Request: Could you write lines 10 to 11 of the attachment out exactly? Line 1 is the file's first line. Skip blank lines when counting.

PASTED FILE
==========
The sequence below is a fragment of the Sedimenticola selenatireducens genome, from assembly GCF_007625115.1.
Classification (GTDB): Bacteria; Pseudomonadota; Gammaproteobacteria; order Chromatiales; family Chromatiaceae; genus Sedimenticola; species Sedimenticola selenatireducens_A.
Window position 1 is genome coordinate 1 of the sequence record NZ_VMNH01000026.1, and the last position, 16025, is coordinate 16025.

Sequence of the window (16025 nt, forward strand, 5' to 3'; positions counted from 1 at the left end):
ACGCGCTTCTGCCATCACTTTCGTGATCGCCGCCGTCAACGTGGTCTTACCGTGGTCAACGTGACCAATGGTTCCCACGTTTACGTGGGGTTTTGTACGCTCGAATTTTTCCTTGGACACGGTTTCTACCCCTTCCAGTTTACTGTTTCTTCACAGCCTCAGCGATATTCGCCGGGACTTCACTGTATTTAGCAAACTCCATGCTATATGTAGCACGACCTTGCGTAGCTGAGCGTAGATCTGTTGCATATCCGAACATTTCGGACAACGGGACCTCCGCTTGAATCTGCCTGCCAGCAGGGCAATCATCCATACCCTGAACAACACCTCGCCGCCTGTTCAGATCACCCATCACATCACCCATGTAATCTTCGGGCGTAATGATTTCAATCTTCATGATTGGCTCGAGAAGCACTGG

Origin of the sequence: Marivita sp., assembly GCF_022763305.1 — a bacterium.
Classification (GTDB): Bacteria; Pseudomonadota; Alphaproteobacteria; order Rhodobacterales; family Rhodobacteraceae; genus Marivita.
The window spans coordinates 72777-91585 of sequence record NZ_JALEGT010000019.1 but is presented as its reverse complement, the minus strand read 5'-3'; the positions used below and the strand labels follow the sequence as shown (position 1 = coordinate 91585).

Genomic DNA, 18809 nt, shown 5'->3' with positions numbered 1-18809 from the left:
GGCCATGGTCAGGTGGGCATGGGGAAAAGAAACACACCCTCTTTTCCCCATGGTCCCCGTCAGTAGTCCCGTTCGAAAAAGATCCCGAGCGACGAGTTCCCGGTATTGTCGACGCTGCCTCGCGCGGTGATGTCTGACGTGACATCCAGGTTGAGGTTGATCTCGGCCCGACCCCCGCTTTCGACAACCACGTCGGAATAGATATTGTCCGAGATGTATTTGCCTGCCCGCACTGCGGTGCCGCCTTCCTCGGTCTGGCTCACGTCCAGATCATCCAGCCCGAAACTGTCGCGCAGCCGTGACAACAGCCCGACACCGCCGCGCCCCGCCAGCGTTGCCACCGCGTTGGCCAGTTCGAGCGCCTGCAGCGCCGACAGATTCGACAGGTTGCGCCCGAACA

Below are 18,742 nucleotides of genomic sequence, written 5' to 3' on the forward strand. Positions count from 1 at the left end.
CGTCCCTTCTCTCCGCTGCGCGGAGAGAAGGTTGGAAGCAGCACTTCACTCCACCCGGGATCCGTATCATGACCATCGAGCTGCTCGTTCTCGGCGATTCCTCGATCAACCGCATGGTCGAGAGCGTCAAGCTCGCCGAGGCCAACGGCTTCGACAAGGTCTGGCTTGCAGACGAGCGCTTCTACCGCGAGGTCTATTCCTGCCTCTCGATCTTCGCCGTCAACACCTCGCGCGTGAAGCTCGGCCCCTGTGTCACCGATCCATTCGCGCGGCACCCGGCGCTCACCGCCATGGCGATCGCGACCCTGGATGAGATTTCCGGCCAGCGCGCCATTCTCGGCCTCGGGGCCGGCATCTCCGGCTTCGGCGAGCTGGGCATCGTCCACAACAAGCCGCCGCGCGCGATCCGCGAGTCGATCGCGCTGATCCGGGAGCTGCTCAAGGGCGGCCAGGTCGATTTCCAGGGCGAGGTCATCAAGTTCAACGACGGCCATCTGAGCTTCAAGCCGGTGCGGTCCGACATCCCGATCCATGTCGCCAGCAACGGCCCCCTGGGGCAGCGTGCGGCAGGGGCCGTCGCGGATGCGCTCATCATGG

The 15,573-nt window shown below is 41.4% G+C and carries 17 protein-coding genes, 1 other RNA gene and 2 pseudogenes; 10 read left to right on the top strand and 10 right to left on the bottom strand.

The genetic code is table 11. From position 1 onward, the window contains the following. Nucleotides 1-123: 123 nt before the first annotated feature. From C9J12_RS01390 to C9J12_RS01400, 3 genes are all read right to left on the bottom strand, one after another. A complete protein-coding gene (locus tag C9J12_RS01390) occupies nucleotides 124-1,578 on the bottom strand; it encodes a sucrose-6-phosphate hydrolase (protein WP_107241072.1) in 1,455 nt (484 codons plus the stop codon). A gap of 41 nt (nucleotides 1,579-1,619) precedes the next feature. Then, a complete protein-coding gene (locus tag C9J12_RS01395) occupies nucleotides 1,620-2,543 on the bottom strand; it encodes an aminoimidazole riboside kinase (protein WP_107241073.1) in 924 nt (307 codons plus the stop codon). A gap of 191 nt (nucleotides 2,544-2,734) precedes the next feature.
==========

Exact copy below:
GGCCATGGTCAGGTGGGCATGGGGAAAAGAAACACACCCTCTTTTCCCCATGGTCCCCGTCAGTAGTCCCGTTCGAAAAAGATCCCGAGCGACGAGTTCCCGGTATTGTCGACGCTGCCTCGCGCGGTGATGTCTGACGTGACATCCAGGTTGAGGTTGATCTCGGCCCGACCCCCGCTTTCGACAACCACGTCGGAATAGATATTGTCCGAGATGTATTTGCCTGCCCGCACTGCGGTGCCGCCTTCCTCGGTCTGGCTCACGTCCAGATCATCCAGCCCGAAACTGTCGCGCAGCCGTGACAACAGCCCGACACCGCCGCGCCCCGCCAGCGTTGCCACCGCGTTGGCCAGTTCGAGCGCCTGCAGCGCCGACAGATTCGACAGGTTGCGCCCGAACA

Below are 18,742 nucleotides of genomic sequence, written 5' to 3' on the forward strand. Positions count from 1 at the left end.